Words and photos by Mercedes Lilienthal
What if you were to wake up at 5:00 am, load your vehicle with tons of gear, compete in early morning time-speed-distance (TSD) competitions, drive 600+ remote and dirt-filled miles to the next TSD rally, and sleep for four hours that night, to do it again? And, again and again—for 10 days straight over 5,000 miles of gravel, dirt, and mediocre-at-best paved roads in the middle of nowhere? Would you do it? We did in our Subaru.
Even though this schedule sounds insane by most people’s standards, this is real life for a select few. This is the Alcan 5000 Rally, and the 2022 summer iteration of this long-distance, extreme endurance road rally just came to a dusty and adventure-packed close.
What is the Alcan 5000 Rally?
The Alcan 5000 Rally is a grassroots competition that was started in 1984 by Jerry Hines. This rally circuit follows the same timing as the Olympics (with the last winter rally held in 2020, the summer iteration this year, then the next winter competition in 2024, etc.).
Whereas the winter Alcan 5000 Rally allows only four-wheeled machines of all sorts, the summer rallies also invite adventure motorcycles.
This year, the Alcan 5000 Rally hosted 43 teams, 26 vehicles and 17 motorcycles. Whereas automobiles typically have a dedicated driver and co-driver or navigator, motorcyclists must do both duties independently. No matter the mode of transportation, each team must pass a technical inspection, ensuring they have the proper safety equipment and that their machines are in good working order. Once that’s done, competitors get a road book detailing daily instructions, motel stays, and notes about local areas.
Ralliers started in Washington state, near Seattle. They trekked due north through all of British Columbia (BC), and as far north as Dawson City, Yukon Territory (YT). Our overnight stay at the historic Downtown Hotel may or may not have included downing a cocktail at the establishment’s Sourdough Saloon that contained a mummified human toe (it’s real, look it up).
After an early-morning TSD rally in the city, teams switched directions and headed south toward Whitehorse, YT, with an optional westward trek to Skagway, AK (which we did), then headed east through towns like Yellowknife, Northwest Territories (NWT) and Peace River, Alberta, before finishing in Jasper a hefty and dirty 5,000 miles later.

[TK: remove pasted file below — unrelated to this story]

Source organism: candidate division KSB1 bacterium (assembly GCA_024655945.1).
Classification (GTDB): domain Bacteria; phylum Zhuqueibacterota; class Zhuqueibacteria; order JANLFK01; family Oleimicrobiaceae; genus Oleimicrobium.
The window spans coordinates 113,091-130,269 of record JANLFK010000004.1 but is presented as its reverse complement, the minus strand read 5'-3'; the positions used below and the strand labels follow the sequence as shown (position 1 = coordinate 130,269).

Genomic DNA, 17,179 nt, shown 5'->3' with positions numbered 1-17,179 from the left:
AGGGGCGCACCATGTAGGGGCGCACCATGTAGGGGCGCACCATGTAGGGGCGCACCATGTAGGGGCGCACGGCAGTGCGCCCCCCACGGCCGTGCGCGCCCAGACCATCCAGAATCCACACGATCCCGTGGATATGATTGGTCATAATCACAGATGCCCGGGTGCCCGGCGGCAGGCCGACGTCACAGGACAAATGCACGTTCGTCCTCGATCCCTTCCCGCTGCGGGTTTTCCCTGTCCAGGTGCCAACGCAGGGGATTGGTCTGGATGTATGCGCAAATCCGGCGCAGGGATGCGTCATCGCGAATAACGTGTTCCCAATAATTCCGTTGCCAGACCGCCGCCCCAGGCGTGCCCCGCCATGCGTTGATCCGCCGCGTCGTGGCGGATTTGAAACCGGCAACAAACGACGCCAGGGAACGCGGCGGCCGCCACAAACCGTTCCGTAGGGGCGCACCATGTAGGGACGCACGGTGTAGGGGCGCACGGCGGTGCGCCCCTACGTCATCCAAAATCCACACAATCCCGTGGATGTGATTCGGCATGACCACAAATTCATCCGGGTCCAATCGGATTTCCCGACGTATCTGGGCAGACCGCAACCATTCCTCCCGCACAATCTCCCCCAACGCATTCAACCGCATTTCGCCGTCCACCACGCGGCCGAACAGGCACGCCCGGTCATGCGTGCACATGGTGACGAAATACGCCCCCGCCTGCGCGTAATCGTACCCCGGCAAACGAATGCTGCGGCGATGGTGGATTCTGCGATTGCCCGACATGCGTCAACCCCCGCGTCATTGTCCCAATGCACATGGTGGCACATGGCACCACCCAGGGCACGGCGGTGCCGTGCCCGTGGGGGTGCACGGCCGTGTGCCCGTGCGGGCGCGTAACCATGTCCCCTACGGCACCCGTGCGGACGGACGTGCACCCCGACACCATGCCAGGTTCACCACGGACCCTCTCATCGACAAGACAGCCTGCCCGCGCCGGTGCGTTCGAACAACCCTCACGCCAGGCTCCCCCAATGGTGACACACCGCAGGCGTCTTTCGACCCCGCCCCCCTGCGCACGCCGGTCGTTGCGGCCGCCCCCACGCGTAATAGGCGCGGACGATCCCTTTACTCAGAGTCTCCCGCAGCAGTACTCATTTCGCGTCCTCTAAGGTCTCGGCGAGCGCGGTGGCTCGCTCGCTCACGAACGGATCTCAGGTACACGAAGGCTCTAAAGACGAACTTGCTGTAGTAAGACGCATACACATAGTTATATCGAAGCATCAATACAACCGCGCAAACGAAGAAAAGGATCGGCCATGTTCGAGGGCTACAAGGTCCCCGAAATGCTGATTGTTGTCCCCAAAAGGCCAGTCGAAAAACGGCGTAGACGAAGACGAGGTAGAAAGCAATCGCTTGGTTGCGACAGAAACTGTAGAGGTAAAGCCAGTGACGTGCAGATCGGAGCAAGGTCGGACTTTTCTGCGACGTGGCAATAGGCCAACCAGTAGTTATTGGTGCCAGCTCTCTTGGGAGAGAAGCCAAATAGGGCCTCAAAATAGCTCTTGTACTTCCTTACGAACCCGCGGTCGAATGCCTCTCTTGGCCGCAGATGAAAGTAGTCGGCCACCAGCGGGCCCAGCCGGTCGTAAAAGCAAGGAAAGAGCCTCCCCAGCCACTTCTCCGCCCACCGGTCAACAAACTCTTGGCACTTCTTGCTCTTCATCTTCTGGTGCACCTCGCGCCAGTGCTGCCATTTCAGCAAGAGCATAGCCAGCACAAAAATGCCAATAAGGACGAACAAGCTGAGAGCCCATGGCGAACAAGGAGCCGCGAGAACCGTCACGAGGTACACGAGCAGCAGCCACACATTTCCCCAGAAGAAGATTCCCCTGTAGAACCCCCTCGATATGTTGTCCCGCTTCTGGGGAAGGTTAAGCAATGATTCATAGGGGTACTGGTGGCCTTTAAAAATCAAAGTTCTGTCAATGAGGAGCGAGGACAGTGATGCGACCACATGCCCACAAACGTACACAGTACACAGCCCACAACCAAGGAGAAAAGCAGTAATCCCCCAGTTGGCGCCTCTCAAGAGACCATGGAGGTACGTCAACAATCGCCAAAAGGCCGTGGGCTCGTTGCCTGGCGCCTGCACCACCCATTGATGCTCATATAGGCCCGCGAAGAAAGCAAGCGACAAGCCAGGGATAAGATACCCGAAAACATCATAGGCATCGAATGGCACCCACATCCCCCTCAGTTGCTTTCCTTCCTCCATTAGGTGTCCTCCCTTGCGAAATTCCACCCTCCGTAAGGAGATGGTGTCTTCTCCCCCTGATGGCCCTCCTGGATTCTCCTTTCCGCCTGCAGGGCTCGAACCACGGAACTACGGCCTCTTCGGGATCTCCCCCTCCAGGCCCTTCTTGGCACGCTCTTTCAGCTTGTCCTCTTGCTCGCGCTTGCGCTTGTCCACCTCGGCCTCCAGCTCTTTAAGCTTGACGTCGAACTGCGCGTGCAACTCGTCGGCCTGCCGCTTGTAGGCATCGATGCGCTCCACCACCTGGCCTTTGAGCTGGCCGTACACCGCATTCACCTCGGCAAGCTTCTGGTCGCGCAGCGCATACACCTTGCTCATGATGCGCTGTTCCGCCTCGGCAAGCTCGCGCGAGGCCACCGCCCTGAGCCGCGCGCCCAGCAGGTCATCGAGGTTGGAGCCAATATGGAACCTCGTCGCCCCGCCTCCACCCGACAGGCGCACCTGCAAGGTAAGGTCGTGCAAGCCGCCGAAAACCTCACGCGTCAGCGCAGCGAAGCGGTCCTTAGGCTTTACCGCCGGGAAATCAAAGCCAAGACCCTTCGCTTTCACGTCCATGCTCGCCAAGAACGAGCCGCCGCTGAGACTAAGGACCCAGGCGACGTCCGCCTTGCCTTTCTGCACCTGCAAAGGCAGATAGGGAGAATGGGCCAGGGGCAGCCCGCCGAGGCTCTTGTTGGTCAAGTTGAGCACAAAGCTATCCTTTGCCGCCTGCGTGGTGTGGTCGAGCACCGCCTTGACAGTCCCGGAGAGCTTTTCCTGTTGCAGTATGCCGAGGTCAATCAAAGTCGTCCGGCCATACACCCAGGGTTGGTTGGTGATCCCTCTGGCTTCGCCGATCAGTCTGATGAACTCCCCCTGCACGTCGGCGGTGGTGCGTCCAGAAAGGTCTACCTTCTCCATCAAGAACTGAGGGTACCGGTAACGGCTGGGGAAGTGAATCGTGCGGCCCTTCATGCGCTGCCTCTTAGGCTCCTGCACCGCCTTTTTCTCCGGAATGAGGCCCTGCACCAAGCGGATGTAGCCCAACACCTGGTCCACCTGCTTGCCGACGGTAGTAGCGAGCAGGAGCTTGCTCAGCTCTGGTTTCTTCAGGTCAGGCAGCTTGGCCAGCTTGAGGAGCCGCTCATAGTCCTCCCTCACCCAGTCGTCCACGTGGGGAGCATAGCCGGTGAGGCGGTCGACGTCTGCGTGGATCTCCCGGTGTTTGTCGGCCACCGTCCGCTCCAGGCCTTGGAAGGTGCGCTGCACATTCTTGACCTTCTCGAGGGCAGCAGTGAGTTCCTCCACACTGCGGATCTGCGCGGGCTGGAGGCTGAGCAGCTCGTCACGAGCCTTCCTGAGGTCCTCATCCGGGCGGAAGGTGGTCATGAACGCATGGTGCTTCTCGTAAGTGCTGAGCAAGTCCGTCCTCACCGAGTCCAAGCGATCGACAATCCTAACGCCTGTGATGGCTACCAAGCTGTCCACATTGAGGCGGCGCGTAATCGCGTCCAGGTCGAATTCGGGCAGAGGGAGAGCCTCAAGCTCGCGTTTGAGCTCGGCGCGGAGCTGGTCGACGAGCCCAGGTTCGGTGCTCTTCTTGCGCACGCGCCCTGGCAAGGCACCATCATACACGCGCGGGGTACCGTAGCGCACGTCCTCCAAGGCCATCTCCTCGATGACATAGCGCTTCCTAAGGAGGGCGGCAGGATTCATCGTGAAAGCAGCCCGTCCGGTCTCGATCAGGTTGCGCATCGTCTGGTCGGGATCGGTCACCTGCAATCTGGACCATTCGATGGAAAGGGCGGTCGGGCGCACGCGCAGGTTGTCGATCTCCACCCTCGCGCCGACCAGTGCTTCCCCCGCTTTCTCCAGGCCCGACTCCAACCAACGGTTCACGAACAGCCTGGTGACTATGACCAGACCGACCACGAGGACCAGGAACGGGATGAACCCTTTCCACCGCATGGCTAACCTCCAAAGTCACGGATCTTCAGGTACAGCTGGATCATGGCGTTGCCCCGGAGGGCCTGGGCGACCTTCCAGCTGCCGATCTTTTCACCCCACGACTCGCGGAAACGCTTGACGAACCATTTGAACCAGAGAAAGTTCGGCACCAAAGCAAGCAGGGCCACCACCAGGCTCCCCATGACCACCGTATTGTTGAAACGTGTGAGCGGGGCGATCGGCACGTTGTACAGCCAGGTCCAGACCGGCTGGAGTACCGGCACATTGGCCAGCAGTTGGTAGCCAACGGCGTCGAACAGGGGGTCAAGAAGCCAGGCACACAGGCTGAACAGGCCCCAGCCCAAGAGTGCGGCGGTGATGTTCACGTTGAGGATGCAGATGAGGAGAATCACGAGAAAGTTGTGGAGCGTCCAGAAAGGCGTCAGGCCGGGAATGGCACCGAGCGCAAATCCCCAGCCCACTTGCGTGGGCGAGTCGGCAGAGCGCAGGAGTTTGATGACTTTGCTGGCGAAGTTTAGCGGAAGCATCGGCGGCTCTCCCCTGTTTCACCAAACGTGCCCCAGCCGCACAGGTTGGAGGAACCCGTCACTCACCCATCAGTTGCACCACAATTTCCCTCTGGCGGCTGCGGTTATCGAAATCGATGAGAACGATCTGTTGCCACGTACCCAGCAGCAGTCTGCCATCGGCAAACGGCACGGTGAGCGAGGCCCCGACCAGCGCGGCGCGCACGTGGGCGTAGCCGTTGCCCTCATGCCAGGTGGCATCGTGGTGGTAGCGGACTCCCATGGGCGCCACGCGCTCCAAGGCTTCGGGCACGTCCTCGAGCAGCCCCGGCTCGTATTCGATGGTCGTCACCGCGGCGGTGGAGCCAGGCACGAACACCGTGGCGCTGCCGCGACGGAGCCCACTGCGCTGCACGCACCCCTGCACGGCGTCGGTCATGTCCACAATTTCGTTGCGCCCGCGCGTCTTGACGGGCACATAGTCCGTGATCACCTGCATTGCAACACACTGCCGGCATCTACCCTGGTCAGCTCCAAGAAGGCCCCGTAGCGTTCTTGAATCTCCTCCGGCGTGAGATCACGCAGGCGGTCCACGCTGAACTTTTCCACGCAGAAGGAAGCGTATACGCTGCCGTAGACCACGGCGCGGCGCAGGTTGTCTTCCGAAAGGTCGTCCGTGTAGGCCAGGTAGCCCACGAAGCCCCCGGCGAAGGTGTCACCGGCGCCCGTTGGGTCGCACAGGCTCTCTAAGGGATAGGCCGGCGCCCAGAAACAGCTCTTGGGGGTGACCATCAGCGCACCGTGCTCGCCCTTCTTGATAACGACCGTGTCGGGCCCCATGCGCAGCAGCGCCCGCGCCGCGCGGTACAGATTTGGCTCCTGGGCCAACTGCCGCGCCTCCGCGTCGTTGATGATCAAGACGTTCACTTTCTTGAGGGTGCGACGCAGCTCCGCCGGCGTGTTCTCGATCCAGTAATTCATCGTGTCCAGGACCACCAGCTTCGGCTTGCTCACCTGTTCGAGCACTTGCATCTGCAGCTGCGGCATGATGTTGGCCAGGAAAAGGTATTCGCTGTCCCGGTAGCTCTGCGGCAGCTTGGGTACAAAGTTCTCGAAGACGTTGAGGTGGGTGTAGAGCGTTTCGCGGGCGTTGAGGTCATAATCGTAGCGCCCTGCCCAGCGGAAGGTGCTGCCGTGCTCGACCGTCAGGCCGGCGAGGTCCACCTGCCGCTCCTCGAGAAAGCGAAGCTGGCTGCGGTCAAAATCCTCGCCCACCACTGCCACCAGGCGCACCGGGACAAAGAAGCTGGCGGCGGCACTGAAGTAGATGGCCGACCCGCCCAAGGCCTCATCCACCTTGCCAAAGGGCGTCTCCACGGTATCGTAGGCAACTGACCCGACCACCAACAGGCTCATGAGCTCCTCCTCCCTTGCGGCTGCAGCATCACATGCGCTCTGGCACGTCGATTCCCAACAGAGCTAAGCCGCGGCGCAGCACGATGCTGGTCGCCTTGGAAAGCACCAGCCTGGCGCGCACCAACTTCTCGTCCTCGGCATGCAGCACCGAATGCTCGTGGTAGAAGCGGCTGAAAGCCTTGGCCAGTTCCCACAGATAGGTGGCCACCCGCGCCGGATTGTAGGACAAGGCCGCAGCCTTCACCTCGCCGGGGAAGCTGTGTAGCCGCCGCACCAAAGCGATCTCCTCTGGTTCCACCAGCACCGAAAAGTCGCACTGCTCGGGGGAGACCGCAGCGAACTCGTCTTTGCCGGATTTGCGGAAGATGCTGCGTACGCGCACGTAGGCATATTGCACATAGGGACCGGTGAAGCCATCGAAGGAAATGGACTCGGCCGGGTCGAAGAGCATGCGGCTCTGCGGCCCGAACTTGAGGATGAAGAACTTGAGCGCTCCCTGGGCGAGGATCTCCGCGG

Mitsubishi Pajero 4×4 or Subaru Outback Wilderness?
My husband and I first competed in the 2020 winter Alcan 5000 Rally. Although any vehicle could have been driven, we decided to pilot our 1991 Japanese-Domestic Market right-hand-drive Mitsubishi Pajero. It took six months to customize our already built-up diesel 4×4 to make it Arctic-ready. We successfully completed the rally, thanks to several key upgrades to make it work (like heated orthopedic scheel-mann seats, a Webasto Thermo Top Evo engine coolant heater, and an Australian Long Range Automotive auxiliary fuel tank imported by Idaho-based Long Range America.
The Pajero did great. It didn’t have any mechanical issues and powered its way through blizzards and temps dipping to -40 Fahrenheit. However, the tiny two-door 4×4 was very slow. Maintaining constant speeds during time-speed-distance rallies or climbing steep hills was difficult. It also was slow-going during transit sections lasting 500 or more miles.
After the rally, we discussed alternative options for this year’s competition. What would the ideal Alcan 5000 Rally vehicle be? It needs to have adequate ground clearance and power. It needs to be comfortable and spacious enough to carry loads of cargo. It also requires excellent traction and tires, especially during the anticipated 1,500+ miles of dirt and gravel we’d face this summer. After dissecting these points, we decided a Subaru would be an excellent choice. It is the rally’s favorite make among competitors, typically showing a force unmatched by other auto manufacturers.